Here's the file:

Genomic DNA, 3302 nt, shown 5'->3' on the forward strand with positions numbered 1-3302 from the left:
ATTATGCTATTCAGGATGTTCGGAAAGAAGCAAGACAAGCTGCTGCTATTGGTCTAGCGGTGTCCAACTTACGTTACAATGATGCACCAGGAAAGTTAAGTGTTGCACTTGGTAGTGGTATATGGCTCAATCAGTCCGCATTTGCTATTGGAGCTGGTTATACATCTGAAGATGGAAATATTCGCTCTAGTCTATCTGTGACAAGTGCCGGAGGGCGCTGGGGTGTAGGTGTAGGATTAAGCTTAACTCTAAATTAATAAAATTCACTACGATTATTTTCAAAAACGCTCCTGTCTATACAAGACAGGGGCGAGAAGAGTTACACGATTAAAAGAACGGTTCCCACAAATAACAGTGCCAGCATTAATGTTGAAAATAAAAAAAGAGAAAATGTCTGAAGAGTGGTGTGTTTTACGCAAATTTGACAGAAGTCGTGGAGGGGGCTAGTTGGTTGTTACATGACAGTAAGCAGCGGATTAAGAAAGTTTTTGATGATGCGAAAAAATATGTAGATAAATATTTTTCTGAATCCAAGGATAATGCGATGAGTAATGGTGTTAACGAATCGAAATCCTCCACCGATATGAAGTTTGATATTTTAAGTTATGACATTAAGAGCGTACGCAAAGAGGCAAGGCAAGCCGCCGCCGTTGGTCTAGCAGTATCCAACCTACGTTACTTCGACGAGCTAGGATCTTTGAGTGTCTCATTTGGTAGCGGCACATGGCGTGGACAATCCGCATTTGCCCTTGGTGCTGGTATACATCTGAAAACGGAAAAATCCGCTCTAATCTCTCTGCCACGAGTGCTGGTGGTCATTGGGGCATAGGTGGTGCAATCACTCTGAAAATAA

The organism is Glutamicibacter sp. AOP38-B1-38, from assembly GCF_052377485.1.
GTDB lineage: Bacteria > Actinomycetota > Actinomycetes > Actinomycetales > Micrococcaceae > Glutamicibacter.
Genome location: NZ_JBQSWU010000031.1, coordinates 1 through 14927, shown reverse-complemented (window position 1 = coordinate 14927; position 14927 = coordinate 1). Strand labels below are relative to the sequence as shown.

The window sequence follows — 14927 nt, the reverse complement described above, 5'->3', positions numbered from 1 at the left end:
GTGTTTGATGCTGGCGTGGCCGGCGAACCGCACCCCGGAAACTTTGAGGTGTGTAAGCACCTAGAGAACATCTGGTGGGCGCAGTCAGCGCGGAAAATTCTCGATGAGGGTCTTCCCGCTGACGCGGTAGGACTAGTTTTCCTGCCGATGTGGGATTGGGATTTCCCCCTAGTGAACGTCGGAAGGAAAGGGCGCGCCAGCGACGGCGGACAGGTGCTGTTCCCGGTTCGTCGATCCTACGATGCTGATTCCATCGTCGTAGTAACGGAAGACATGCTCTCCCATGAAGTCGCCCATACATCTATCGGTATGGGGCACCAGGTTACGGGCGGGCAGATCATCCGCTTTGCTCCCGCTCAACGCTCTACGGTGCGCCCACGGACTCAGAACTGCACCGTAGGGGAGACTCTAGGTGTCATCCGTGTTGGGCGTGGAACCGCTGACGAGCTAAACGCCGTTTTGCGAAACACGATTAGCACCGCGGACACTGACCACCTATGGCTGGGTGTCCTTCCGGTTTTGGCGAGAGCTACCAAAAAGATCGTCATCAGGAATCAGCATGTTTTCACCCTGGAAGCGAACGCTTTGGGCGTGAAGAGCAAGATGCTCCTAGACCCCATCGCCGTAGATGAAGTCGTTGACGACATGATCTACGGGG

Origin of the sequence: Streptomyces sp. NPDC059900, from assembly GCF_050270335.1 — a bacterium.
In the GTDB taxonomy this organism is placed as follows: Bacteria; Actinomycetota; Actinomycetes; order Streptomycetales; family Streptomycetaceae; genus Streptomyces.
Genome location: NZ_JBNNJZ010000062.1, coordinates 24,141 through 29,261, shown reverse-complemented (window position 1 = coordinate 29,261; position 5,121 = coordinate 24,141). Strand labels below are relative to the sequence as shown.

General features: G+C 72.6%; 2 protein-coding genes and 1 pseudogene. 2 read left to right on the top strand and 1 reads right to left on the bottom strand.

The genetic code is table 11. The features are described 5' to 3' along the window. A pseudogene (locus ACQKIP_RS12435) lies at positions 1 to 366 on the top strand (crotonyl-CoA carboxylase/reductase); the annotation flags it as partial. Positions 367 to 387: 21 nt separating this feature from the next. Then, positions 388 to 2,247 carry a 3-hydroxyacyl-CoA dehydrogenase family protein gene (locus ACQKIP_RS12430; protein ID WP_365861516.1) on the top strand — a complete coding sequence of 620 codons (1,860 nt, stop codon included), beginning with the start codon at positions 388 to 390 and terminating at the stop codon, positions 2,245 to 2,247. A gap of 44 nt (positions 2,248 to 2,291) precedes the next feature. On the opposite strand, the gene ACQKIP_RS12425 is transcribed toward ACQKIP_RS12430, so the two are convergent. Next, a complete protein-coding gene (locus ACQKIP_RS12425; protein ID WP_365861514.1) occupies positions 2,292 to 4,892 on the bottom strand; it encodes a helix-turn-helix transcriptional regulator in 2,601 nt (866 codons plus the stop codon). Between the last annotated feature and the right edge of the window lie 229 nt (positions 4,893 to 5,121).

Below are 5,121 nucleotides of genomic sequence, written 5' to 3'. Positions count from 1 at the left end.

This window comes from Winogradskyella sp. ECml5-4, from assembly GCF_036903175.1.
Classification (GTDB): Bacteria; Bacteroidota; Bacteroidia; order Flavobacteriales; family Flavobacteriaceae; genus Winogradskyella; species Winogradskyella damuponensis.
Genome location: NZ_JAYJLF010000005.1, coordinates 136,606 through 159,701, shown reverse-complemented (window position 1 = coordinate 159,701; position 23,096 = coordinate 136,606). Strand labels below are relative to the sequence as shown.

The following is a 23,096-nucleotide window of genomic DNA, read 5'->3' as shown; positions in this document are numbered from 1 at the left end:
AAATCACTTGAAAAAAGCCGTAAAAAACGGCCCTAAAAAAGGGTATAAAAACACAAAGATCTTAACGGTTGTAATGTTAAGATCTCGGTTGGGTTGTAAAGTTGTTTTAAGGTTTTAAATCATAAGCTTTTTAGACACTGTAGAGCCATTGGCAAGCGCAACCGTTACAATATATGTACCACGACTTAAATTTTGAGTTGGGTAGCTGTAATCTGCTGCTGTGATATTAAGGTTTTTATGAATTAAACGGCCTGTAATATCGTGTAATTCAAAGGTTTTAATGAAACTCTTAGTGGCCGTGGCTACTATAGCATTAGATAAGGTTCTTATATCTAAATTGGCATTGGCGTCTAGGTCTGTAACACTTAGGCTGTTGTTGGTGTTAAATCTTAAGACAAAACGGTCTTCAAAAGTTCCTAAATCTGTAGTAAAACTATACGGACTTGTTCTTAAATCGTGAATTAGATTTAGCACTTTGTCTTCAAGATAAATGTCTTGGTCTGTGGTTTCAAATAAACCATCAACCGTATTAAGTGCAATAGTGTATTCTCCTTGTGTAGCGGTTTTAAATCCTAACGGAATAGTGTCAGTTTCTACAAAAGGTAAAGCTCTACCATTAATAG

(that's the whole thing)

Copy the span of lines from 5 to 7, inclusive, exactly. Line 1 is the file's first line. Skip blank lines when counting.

Genome location: NZ_JBQSWU010000031.1, coordinates 1 through 14927, shown reverse-complemented (window position 1 = coordinate 14927; position 14927 = coordinate 1). Strand labels below are relative to the sequence as shown.

The window sequence follows — 14927 nt, the reverse complement described above, 5'->3', positions numbered from 1 at the left end:
GTGTTTGATGCTGGCGTGGCCGGCGAACCGCACCCCGGAAACTTTGAGGTGTGTAAGCACCTAGAGAACATCTGGTGGGCGCAGTCAGCGCGGAAAATTCTCGATGAGGGTCTTCCCGCTGACGCGGTAGGACTAGTTTTCCTGCCGATGTGGGATTGGGATTTCCCCCTAGTGAACGTCGGAAGGAAAGGGCGCGCCAGCGACGGCGGACAGGTGCTGTTCCCGGTTCGTCGATCCTACGATGCTGATTCCATCGTCGTAGTAACGGAAGACATGCTCTCCCATGAAGTCGCCCATACATCTATCGGTATGGGGCACCAGGTTACGGGCGGGCAGATCATCCGCTTTGCTCCCGCTCAACGCTCTACGGTGCGCCCACGGACTCAGAACTGCACCGTAGGGGAGACTCTAGGTGTCATCCGTGTTGGGCGTGGAACCGCTGACGAGCTAAACGCCGTTTTGCGAAACACGATTAGCACCGCGGACACTGACCACCTATGGCTGGGTGTCCTTCCGGTTTTGGCGAGAGCTACCAAAAAGATCGTCATCAGGAATCAGCATGTTTTCACCCTGGAAGCGAACGCTTTGGGCGTGAAGAGCAAGATGCTCCTAGACCCCATCGCCGTAGATGAAGTCGTTGACGACATGATCTACGGGG